Among other things, Cormac McCarthy’s work is about coming to terms with the existence of evil in the world—cold, pitiless, unspeakably cruel, and not open to negotiation. Moviegoers got a sharp sense of it from Javier Bardem’s Anton Chigurh in No Country For Old Men, the Coen brothers’ adaptation of McCarthy’s novel, and it’s more present still in The Counselor, a drug thriller that carries McCarthy’s philosophy like a mule across the border. McCarthy devised a plot about a lawyer turned one-time trafficker who’s besieged by setbacks, and director Ridley Scott provided a handful of tense setpieces, including two that employ razor wire in much the same way Chigurh favored a captive bolt pistol. But it’s striking how little McCarthy’s script—and this is, ultimately, Un Film De Cormac McCarthy—seems invested in delivering conventional genre payoffs. This type of story has been told countless times; the film is more interested in what it means.
The Counselor’s characters, at least the ones who take action rather than being acted upon, are all creatures of need and want, driven mostly by greed, but also by status and other, more mysterious and less savory instincts. Michael Fassbender plays the eponymous character, who remains nameless and purposefully generic, like the world’s most handsome paper sack. In his capacity as a lawyer, The Counselor witnesses the extravagant lifestyle enjoyed by El Paso kingpin Reiner (Bardem) and his brash wife Malkina (Cameron Diaz), and he wants a piece of the action. Newly engaged to the beautiful, innocent Laura (Penélope Cruz, reduced to a fawn in hunting season), he needs an influx of cash to settle debts, pay for a lavish engagement ring, and keep them in the lifestyle to which they’re accustomed. Working with Reiner and Westray, a middleman played by Brad Pitt, The Counselor arranges a $20 million drug shipment with a cartel in Ciudad Juárez, and smugly awaits his payday. After all, when has a deal with a murderous Ciudad Juárez drug cartel ever gone wrong?
The Counselor opens with a scene in which Reiner and Malkina, perched on the high plains during magic hour, sip martinis while watching a pet cheetah hunt down a jackrabbit—and the metaphors don’t stop there. There are no laws in this moral hinterland, and no code of honor, either: It’s a landscape that belongs to the predators, and the only defense against them is leverage. McCarthy takes this environment as mostly a given, though, and reserves much of his fascination for how his characters reconcile themselves to this harsh reality. For all the style and brutality Scott puts into the action sequences, the real surprise of The Counselor is how matter-of-factly they come about, as if all the mayhem is part of some larger, cosmic inevitability. Not since Killing Them Softly has a mainstream thriller so doggedly resisted commercial payoffs.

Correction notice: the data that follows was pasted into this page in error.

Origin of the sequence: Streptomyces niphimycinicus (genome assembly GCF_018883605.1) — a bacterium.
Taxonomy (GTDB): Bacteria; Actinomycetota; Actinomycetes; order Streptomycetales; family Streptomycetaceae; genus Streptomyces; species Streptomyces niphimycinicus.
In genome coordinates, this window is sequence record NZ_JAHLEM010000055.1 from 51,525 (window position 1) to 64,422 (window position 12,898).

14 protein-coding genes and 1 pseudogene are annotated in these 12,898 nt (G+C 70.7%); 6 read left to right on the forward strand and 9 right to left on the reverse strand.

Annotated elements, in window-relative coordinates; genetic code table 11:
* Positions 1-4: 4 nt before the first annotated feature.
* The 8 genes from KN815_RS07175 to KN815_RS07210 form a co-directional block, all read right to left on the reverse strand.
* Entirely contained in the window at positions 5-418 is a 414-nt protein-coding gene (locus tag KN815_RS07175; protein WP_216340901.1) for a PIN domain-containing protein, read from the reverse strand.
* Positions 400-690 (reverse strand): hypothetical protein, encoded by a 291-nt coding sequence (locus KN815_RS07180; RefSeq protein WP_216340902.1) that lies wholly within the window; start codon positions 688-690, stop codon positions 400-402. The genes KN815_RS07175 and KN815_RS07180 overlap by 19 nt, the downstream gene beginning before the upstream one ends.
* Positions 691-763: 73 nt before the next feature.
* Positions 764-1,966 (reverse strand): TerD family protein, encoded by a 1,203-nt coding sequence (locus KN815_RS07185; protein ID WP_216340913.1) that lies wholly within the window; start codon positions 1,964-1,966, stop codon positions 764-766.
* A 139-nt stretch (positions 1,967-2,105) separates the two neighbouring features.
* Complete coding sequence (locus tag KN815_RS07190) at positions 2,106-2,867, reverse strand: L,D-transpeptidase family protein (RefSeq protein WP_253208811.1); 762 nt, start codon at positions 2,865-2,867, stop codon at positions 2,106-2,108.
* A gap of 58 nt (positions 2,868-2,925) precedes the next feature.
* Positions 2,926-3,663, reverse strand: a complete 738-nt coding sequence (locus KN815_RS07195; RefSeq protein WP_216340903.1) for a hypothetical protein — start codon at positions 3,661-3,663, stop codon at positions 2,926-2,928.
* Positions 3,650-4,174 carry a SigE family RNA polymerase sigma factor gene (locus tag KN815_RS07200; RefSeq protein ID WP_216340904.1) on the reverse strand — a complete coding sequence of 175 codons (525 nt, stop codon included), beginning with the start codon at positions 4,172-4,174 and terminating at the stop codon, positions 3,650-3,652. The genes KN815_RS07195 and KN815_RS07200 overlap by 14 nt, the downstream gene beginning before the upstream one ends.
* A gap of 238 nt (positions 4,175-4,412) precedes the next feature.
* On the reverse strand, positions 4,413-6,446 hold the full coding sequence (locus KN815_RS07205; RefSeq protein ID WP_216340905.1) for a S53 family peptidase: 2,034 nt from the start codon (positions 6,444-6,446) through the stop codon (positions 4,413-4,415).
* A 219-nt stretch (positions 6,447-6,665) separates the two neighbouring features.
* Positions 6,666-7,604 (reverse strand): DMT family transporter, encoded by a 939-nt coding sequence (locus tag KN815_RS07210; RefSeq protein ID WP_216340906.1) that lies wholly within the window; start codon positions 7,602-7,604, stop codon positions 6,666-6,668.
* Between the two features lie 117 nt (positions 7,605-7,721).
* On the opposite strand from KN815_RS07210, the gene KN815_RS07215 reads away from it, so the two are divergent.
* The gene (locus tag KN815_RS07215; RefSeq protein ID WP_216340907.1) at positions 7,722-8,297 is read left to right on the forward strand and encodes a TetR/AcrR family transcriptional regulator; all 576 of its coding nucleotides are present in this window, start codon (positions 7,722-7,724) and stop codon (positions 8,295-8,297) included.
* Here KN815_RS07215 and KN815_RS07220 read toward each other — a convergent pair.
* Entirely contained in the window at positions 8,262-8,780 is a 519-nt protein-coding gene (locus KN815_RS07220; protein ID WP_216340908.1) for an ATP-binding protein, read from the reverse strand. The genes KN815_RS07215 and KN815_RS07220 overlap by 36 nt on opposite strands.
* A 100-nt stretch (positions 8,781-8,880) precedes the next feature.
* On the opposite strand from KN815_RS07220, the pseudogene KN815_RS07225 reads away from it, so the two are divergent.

The Counselor’s archness works against it at times: This is the type of movie where a question of life-or-death urgency gets answered by a 10-minute philosophical monologue. Diaz’s performance is a little overcranked, as if she’s trying too hard to play the type of vengeful sexpot that Ellen Barkin embodies so effortlessly. Yet McCarthy’s voice comes through strongly enough to excuse the film’s excesses and cast its more generic plot elements in a new light; he isn’t looking to dazzle viewers with twists and turns, but to make them think through the thrills and kills they otherwise take for granted. McCarthy finds absolute evil in the criminal world, but an honesty, too. In the legal realm, The Counselor can meddle with people’s affairs from a safe distance, clinging to status and legitimacy. In this one, he’s reminded that actions have consequences.